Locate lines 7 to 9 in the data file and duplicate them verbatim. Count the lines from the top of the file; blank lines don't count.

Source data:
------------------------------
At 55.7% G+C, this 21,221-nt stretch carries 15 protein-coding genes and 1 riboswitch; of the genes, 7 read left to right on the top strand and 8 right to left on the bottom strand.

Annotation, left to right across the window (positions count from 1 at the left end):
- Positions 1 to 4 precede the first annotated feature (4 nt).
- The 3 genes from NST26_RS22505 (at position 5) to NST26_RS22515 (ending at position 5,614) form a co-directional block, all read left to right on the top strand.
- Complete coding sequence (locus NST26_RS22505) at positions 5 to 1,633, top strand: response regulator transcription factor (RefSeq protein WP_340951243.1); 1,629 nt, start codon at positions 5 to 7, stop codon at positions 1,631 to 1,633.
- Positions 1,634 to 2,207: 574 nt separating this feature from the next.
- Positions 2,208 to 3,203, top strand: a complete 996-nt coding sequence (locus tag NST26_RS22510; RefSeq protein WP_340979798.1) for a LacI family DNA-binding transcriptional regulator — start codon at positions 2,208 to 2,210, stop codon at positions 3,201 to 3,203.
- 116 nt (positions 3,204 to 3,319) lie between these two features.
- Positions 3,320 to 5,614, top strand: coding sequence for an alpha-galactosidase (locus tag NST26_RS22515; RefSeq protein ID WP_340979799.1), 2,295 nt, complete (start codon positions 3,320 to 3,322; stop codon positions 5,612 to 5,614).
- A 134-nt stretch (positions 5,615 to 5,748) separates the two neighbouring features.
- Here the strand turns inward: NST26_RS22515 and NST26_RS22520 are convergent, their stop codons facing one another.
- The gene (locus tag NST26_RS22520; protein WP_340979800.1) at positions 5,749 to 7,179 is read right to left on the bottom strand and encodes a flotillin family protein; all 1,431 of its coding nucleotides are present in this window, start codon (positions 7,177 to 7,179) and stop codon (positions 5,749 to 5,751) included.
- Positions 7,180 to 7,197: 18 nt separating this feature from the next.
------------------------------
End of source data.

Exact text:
- Positions 2,208 to 3,203, top strand: a complete 996-nt coding sequence (locus tag NST26_RS22510; RefSeq protein WP_340979798.1) for a LacI family DNA-binding transcriptional regulator — start codon at positions 2,208 to 2,210, stop codon at positions 3,201 to 3,203.
- 116 nt (positions 3,204 to 3,319) lie between these two features.
- Positions 3,320 to 5,614, top strand: coding sequence for an alpha-galactosidase (locus tag NST26_RS22515; RefSeq protein ID WP_340979799.1), 2,295 nt, complete (start codon positions 3,320 to 3,322; stop codon positions 5,612 to 5,614).